Priceline pays highly to reserve OpenTable

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SAN FRANCISCO (MarketWatch) — Hitchhikers and railroad-riding hobos aside, Inc. Chief Executive Darren Huston was pretty spot on when he made what might just be the understatement of the year Friday.


“Travelers are diners,” Huston said. And if you’ve ever stayed in a Holiday Inn Express and gone downstairs for the free breakfast buffet, you have certainly seen a fair share of travelers dining.


But there’s more to travelers filling their gullets than free biscuits and gravy at a discount hotel chain. Which is why Huston made that statement in announcing that Priceline PCLN, +0.98%  decided $2.6 billion would be the right price to pay for online restaurant reservation company OpenTable Inc. US:OPEN That deal values OpenTable at $103 a share, a 46% premium to OpenTable’s Thursday closing price of $70.43 a share.


Hey, it’s one thing to tip heavily on good service at a nice restaurant, but …46%? Even the swankiest and hippest eating joints in OpenTable’s food-obsessed hometown of San Francisco generally charge only an 18% gratuity on parties of six or more.


But, with its catalog of more than 31,000 restaurants, and claims to seat 15 million diners a month, OpenTable may just be worthy of that Priceline premium.


Here’s Cantor Fitzgerald analyst Naved Khan’s take on it: “While certainly not cheap, the deal makes strategic sense to us, given the significantly expanded addressable opportunity from OpenTable’s international expansion as well as the potential synergies from cross-selling traffic across the two properties.”


And Priceline is all about cross-selling its traffic.


“We view this acquisition as a natural extension of Priceline’s product offering,” said Mark Mahaney, of RBC Capital Markets. “Cross-selling [and] offering restaurant reservations to travelers makes a lot of sense.” He also called the deal “likely part of Priceline’s move into offering a much broader range of local e-commerce services to what is a very attractive customer set.”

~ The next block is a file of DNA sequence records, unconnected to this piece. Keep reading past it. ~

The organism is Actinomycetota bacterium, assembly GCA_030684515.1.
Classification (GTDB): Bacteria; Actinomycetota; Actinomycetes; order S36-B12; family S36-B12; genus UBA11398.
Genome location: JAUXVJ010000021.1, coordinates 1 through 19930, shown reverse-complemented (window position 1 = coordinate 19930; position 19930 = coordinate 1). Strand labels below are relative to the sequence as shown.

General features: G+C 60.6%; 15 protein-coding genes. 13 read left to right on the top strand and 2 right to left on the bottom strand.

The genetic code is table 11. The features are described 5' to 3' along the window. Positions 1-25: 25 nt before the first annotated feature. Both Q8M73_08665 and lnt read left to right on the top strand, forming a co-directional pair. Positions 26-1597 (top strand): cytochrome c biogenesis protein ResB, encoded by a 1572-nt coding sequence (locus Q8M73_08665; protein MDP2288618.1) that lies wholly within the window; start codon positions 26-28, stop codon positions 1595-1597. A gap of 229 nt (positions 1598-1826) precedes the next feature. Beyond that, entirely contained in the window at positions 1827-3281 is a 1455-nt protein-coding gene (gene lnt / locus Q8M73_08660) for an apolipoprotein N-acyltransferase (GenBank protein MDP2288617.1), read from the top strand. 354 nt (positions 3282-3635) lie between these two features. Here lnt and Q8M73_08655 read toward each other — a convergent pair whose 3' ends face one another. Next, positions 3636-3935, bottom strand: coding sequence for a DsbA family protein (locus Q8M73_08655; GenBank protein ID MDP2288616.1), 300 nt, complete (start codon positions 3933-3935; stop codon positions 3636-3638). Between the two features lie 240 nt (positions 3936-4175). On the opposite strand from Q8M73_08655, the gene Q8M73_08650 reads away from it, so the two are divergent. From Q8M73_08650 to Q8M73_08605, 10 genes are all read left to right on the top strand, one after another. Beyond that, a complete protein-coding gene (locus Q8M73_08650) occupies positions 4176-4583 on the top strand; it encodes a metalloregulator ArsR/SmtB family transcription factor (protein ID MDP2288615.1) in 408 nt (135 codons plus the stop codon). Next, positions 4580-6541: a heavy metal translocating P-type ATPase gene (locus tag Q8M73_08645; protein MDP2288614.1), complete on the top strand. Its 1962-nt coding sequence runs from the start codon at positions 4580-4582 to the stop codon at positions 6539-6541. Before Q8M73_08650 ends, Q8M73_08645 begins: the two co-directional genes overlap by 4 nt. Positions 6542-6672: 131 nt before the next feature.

While Priceline is still probably best-known for tracking down airline deals via its name-your-own-price option to air travel, its hotel business is now its main source of sales and success. A visit to Priceline’s site immediately throws at you the option to search for big deals on hotels, and a summer hotel sale. Scroll down a bit, and you get a list of featured hotel destinations. When Priceline reported its first-quarter results in May, it said its hotel business booked 83.4 million room nights during the quarter, a 32% increase from a year ago.


And its mostly that success in the hotel market that has helped Priceline build up a reserve of cash large enough so that, maybe, OpenTable.was able to name its own acquisition price and Priceline didn’t blink at the fee.


“They have $2.6 billion cash because they’ve been hugely successful in the hotel reservation market, particularly in Europe, with this a lucrative opportunity if you execute well. They also bolstered their resources by raising some debt last year,” said James Cordwell, of Atlantic Equities.


As is the case with many acquisitions, the company that is doing the buying saw its stock price take a bit of hit Friday. In the case of Priceline, that was a loss of 2%, which sent the company’s shares down to…$1,201.


That’s right. In case you missed it, a share of Priceline costs a little more than 12-hundred bucks. Kind of makes that $1,000-a-share level it crossed back in September 2013, when it became the first S&P 500 SPX, +0.36%  stock top the $1,000 mark, look like a pretty good deal in retrospect.


But, even with all of its success in the online travel market, and now its expansion into restaurant reservations, is Priceline worth $1,200 a share? Even Apple only allowed its share price to get to around $650 a share before it enacted a 7-for-1 split less than two weeks ago


“The question is not whether the stock is worth $1,200, but is Priceline worth $60 billion [in market capitalization] and should the company issue more than the 50 million shares currently in circulation,” Cordwell said. “Some kind of share split would make the stock more accessible for retail investors, but it wouldn’t really change the company’s value.”


Priceline, however, feels that OpenTable will add to its value and drive even more reservations from more travelers. And with that, we can probably look for William Shatner and Kaley Cuoco to be dining out in the next round of Priceline TV commercials.

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